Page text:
To better understand the small but noteworthy risk for externalizing behaviors for adopted youth, the present study tested a complex family process involving personality and family interactions as an explanation of adopted adolescent adjustment. Goodness of fit theory, person-environment transactional theory, and Family Communication Patterns Theory (FCPT) informed the study. Data from 615 families from the Sibling Interaction and Behavior Study (SIBS; McGue et al., 2007) were used to test study hypotheses using the actor-partner interdependence model (APIM). Personality was assessed using the Multidimensional Personality Questionnaire (MPQ). Observational data were used to measure family members' individual communicative behavior, operationalized as Conformity- and Conversation-orientations, and adolescent conflict. Overall, findings supported the personality-initiated family process and the study's central hypothesis. Indeed, the dyadic trait fit (DTF) between adolescent aggression and parent alienation had an affect on a family interactive process that explained substantial variance in adolescent externalizing behavior. The direct associations among study constructs explained the most variance (and accounted for the largest increases in variance) in adolescent Conversation, parent Conversation, adolescent conflict, and adolescent externalizing behavior. Moreover, direct associations between adoption status and (a) conflict and (b) externalizing appear to be far more complex than previous research has suggested.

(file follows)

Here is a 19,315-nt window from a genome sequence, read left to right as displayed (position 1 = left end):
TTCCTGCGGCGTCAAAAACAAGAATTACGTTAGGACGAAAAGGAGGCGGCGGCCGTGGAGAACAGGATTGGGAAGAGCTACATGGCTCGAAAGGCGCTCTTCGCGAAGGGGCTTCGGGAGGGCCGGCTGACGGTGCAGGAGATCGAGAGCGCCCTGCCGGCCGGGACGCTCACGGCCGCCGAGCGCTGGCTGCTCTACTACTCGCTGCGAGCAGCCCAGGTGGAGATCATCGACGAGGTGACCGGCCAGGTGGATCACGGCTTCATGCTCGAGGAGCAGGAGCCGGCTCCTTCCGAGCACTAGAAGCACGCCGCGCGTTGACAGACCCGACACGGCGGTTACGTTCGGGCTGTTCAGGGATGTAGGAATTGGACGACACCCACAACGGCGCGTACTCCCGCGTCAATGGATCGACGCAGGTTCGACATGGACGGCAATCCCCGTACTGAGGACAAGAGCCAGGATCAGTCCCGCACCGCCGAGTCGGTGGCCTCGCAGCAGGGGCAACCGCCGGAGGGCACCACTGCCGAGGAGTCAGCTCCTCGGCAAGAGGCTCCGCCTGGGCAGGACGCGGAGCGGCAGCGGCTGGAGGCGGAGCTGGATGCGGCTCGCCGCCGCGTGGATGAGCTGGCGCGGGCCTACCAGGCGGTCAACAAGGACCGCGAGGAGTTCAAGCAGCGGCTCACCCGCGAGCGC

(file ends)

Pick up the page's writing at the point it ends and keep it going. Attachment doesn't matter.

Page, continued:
University of Minnesota Ph.D. dissertation. Major: Family Social Science. May 2012. Advisor: Dr. Martha A. Rueter. 1 computer file (PDF); x, 115 pages, appendices A-B.
Koh, Bibiana D..
The dyadic trait fit between adolescent aggression and parent alienation in a process involving family interactions, adoption status, and adolescent externalizing behavior..
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